Trea Turner hasn’t played with the Nationals since June 29, when he fractured his wrist after being hit by a pitch. (Nick Wass/Associated Press)

The collective healing of the Washington Nationals continued Tuesday when the team activated shortstop Trea Turner from the 60-day disabled list — and Manager Dusty Baker immediately wrote him in to the top spot in his lineup. If the Nationals and Miami Marlins play — and a day of drenching rain might wash the game out — Turner will be leading off and playing shortstop for the first time since June 29.

That day, Turner took a pitch off the wrist from Cubs’ reliever Pedro Strop in his last at-bat of a four-game series in which he went 6 for 14 and stole seven bases. The Nationals have lacked their regular leadoff man ever since, piecing lineups together with a combination of Michael A. Taylor, Brian Goodwin (who has also since gone on the DL), Wilmer Difo and others.

That group compiled a .297 on-base percentage and a .757 on-base plus slugging (OPS) in the two months without Turner. At the time of his injury, Turner — who looked to be just finding his rhythm after a slow start — had an on-base percentage of .324 and an OPS of .746. He had also stolen 35 bases, a mark that is still third in baseball.

“[Turner] gives you speed, and he gives you the threat of speed. The threat of speed will get him better pitches, and once he gets on base, the threat of speed will get the guys behind him better pitches,” Baker said. “Any time a pitcher has to worry about Trea and the batter, they’re splitting their concentration. Any time you can split someone’s concentration versus just focusing on the hitter, you’ll be more apt to hang something. He can distract you. He’s a force.”

Turner was not a force in his rehab assignment with Class AAA Syracuse and Class A Potomac. Asked why he didn’t steal more bases there, Turner said “I didn’t get on base much.” He went 2 for 21 with seven strikeouts in seven rehab games. Often, wrist injuries can provide unexpected trouble to hitters hoping for speedy recovery. Wrist strength is obviously crucial to a hitter, and Turner had not been able to do much strengthening with that broken wrist until it healed completely — let alone hit with it. How quickly Turner regains full strength will likely determine how quickly he is able to reestablish his timing, and with it, his production.

“I’m kind of surprised it’s felt as good as it has,” Turner said. ” … I’ve been able to do a lot of exercises since I’ve started hitting. I don’t even think about it. I’m excited to get back out there and play some games.”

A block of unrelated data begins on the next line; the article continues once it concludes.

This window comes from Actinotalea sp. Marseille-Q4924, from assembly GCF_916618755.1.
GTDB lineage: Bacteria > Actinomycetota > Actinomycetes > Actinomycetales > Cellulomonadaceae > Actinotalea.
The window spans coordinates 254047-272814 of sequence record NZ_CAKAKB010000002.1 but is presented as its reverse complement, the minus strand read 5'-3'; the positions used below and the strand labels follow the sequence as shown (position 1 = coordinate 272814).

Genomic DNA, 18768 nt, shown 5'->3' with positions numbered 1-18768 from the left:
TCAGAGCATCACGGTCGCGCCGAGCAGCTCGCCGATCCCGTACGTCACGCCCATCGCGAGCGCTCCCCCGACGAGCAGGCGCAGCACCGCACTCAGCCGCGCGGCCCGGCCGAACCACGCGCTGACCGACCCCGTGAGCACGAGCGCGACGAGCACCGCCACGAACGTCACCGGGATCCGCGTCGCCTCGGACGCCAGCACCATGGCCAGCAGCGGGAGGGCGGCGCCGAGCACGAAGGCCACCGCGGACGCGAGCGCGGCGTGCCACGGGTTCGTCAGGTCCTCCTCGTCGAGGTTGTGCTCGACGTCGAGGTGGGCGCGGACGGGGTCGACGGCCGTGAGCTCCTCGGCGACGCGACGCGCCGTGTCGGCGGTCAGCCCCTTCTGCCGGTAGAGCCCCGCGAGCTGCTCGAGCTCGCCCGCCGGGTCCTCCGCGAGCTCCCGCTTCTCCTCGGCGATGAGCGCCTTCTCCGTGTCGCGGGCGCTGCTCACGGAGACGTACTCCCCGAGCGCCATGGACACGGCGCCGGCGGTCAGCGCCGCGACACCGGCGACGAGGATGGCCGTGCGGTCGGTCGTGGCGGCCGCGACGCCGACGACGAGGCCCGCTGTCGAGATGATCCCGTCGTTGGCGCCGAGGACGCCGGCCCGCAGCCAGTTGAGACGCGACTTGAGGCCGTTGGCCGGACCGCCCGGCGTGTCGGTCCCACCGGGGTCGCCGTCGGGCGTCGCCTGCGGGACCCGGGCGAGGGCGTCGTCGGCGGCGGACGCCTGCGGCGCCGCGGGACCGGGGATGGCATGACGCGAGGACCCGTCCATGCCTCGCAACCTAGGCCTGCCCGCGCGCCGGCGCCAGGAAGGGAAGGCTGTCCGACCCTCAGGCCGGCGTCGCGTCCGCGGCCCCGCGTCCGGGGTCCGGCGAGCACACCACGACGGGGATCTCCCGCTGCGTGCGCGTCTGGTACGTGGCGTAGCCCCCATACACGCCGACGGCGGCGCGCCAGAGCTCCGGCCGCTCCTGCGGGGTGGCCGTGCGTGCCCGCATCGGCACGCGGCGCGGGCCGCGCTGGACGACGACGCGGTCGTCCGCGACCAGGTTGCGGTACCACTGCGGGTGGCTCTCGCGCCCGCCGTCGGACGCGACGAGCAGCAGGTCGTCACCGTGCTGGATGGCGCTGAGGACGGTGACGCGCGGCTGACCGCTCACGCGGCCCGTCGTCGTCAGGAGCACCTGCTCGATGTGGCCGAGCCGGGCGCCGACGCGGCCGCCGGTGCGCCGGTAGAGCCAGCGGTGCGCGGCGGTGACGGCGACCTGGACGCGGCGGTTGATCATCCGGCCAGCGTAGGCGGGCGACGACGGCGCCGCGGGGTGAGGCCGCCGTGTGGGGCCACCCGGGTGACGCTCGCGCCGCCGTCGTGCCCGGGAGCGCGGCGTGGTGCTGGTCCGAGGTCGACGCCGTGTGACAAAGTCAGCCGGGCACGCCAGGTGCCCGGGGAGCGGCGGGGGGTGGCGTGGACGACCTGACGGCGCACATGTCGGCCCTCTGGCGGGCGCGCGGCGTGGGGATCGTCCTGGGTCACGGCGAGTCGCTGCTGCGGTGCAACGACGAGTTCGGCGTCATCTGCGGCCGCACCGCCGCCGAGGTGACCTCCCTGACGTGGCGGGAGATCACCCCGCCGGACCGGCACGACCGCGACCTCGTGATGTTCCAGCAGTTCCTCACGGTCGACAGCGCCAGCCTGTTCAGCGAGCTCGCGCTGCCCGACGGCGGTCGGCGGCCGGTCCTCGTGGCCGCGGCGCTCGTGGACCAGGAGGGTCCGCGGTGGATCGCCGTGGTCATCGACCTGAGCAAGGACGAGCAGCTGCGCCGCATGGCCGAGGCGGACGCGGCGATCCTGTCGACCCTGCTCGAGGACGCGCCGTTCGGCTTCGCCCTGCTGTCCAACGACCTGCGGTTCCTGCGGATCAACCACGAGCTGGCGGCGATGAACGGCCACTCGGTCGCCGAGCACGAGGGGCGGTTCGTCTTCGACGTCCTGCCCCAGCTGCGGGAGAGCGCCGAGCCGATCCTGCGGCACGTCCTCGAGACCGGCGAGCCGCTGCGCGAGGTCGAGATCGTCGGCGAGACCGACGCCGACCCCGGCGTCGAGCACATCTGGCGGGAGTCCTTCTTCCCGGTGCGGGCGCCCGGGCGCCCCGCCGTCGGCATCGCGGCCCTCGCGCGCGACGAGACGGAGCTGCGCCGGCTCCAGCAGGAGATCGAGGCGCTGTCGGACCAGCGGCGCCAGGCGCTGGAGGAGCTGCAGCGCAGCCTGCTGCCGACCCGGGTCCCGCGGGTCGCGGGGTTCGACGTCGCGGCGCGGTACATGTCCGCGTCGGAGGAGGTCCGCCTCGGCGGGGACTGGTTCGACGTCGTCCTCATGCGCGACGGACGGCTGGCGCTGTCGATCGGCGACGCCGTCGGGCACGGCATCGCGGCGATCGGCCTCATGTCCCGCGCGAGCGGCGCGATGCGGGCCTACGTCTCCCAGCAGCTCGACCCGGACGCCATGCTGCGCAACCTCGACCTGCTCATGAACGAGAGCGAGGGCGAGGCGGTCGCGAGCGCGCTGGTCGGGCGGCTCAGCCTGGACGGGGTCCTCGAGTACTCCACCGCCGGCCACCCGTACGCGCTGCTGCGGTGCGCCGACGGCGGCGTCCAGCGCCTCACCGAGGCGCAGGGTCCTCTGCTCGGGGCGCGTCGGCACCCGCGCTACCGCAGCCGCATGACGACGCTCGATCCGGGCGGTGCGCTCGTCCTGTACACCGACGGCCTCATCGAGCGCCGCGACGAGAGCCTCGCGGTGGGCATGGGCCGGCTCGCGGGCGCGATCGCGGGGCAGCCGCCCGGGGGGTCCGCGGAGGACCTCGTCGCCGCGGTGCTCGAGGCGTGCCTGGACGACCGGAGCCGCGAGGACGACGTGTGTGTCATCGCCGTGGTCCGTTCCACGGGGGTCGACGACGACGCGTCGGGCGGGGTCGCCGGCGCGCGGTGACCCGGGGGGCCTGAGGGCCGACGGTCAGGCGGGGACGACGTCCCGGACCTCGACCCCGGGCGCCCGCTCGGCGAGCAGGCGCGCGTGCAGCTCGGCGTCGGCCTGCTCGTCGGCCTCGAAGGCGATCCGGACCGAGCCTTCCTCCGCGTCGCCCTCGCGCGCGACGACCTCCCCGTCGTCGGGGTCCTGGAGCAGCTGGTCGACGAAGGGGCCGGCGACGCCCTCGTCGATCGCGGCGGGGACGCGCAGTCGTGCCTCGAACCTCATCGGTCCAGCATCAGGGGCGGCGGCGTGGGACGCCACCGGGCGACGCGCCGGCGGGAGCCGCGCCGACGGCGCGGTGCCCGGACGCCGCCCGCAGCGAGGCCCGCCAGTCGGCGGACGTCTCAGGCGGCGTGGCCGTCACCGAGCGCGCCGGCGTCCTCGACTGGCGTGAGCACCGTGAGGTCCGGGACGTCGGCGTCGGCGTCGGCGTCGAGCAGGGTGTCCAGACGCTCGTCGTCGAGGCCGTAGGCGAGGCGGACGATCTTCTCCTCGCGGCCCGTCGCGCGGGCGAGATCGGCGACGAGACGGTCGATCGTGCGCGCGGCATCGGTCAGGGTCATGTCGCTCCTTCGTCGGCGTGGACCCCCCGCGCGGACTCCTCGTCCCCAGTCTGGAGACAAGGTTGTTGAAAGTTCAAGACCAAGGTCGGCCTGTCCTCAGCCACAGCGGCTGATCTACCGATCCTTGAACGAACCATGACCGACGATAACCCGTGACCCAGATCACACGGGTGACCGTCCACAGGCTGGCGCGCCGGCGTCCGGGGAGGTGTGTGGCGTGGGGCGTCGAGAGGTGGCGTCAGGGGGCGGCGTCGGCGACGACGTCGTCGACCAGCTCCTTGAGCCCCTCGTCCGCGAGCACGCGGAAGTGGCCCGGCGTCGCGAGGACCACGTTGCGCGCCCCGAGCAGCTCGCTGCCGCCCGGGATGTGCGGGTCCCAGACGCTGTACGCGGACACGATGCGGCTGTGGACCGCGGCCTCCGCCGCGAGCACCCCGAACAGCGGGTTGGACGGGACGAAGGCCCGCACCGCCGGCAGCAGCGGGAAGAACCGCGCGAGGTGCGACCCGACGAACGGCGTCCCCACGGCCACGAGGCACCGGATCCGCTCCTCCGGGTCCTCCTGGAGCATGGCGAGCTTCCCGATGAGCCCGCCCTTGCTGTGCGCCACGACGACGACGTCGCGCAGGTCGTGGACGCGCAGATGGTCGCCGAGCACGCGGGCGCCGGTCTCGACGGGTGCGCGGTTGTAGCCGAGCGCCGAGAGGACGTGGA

The broken wrist cost Turner 51 games, just less than a third of the season, and left the Nationals without the 24-year-old who was a finalist in rookie of the year voting last season. His return should allow Baker to restore a more familiar lineup, though in the wet conditions Tuesday, neither Jayson Werth nor Michael A. Taylor were scheduled to play. The Nationals outfield will be an unorthodox combination of Adam Lind, Alejandro De Aza and Wilmer Difo, from right to left.

Turner’s return bumps Difo from everyday shortstop duties, a job at which he excelled enough to encourage the Nationals about his potential as an everyday infield option in the future. Difo hit .324 with an .801 OPS in Turner’s absence, and will now have to find innings elsewhere, likely spelling infielders like Daniel Murphy and Anthony Rendon.

With Difo back in the backup infielder’s role, Adrian Sanchez was optioned to Class AAA Syracuse to clear a roster spot for Turner. Sanchez will likely return 10 days from now, when rosters expand. The Nationals placed Ryan Raburn on the 60-day disabled list with his strained right trapezius muscle, one from which he was recovering nicely as of earlier this week, but that will now cost him most of the rest of the season since his disabled list stint began July 26.

But the Nationals have their shortstop back, the next in a long line of injured players to work their way back into the lineup. He, Jayson Werth, and Taylor have all returned from missing substantial time. Ryan Madson is set to rejoin the team in Milwaukee, where he will be evaluated and given a plan for his return, which the Nationals wholeheartedly expect will be before October. Bryce Harper is moving around well, if not showing signs of imminent baseball activity. He is the only piece of their Opening Day lineup that remains out.


Trea Turner SS

Alejandro De Aza CF

Daniel Murphy 2B

Ryan Zimmerman 1B

Adam Lind LF

Anthony Rendon 3B

Matt Wieters C

Wilmer Difo SS

Edwin Jackson P


Dee Gordon 2B

Giancarlo Stanton RF

Christian Yelich CF

Marcell Ozuna LF

J.T. Realmuto C

Derek Dietrich 3B

Tomas Telis 1B

Miguel Rojas SS

Vance Worley P


More on the Nationals:

Scherzer did what few pitchers have done lately: Shut down Stanton

‘He’s feeling sexy about himself’: Scherzer happy to have ‘Grandpa’ Werth back

Tim Raines, Ivan Rodriguez inducted into Ring of Honor at Nationals Park